Queen Elizabeth of Roumania (Carmen Sylva) is another royalty who has been taught fencing by Mme. Vigny. Her Majesty learned this art because she declared it gave her so much confidence in herself, especially when she was about to lecture. She has no fear whatever of assult, but Queen Elizabeth declares that the self-possession which the knowledge of fencing has given her has proved to be an excellent antidote to stage fright and nervousness from which she used to suffer whenever she lectured.

An English society lady who is famous as a fencer is Miss Toupie Lowther, who could probably hold her own against any champion of the small sword or rapier on the continent of Europe.

Miss Badon-Powell, the sister of the famous general, impressed by her brother’s adage  that “a smile and a stout stick will carry one through any difficulty,” has become proficient in self-defense with a parasol and walking cane. Lady Florence Dixie, who was attacked by “invincibles” soon after the Phoenix Park murders in 1882, has since learned fencing.



 ” She catches his hand and pokes him under the ear”.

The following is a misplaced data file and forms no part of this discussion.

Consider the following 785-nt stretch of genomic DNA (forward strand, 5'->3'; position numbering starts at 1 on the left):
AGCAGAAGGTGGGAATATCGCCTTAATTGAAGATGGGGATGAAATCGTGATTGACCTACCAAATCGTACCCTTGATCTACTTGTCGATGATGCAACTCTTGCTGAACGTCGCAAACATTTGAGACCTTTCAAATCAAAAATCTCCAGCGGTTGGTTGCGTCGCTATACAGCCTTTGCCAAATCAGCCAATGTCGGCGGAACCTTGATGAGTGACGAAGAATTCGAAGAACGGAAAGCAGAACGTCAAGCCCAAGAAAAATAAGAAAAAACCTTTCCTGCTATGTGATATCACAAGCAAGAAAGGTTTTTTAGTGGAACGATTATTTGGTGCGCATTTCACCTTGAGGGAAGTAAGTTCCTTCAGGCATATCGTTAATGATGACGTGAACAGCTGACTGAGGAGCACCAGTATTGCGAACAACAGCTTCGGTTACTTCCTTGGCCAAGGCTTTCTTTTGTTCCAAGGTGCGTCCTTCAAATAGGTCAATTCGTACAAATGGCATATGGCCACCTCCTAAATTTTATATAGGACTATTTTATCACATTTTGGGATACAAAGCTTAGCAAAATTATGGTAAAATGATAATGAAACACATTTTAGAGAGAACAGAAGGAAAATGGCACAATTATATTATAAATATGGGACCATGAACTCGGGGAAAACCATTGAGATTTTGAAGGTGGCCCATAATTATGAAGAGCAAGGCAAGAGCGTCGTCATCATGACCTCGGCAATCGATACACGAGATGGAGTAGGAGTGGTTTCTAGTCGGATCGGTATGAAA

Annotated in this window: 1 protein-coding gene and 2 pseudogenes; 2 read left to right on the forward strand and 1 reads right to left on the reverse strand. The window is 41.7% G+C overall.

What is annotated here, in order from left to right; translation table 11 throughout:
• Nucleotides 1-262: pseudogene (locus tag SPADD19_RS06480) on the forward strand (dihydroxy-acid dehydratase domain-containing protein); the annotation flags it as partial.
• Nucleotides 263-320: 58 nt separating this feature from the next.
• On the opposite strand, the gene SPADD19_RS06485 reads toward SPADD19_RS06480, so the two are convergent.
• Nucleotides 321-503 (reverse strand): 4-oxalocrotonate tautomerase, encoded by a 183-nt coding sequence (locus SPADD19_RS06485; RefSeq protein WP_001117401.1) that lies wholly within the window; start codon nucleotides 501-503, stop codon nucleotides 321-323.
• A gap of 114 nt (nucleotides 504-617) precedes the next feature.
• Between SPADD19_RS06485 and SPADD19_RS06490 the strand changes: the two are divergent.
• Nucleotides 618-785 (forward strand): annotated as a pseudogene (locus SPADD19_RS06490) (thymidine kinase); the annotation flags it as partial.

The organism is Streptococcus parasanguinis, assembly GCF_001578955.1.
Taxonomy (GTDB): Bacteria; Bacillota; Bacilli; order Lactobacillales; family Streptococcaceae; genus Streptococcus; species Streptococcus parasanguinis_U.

But  fencing must not be confounded with the method of self-defense with an umbrella or walking stick. This system does not take long to acquire. After three months’ tuition an average young girl would be equal to almost any emergency. Not matter how well a rough might box, he would have no chance to get in a blow and he would be powerless to protect himself from terrible punishment in the shape of thrusts or prods, and while staggering from the effects of these, he would receive blows on the head and face that would speedily dispose of him. Furthermore, the pupils are taught how to trip an adversary up and throw him with the handle of the umbrella and how to throw him should he close, after the manner of the Japanese. A combined knowledge of the laws of dynamics and anatomy can always defeat mere strength and in a street fight where the Queensberry rules of the ring are not observed, the skilled pugilist would be at the mercy of the child who understands these arts and possesses the nerve to put them to practical account.

In proof of this, is a little affair that M. Vigny had on hand when he was master of arms to the Second Regiment of Artillery , a post he occupied for three years in the French army. He  was attacked by eleven roughs armed with knives and belts in the slums of Marseilles. He was only provided with  a walking stick and yet emerged from the fray as triumphant as Cyrano de Bergerac after his fight on the bridge. The memory of this exploit is preserved in the regimental records, so there is no doubt as to is authenticity.



” A pretty trick with the crooked handle of her parsol”

Published on November 12, 2008 at 11:12 pm  Comments Off on Ladies of the English aristocracy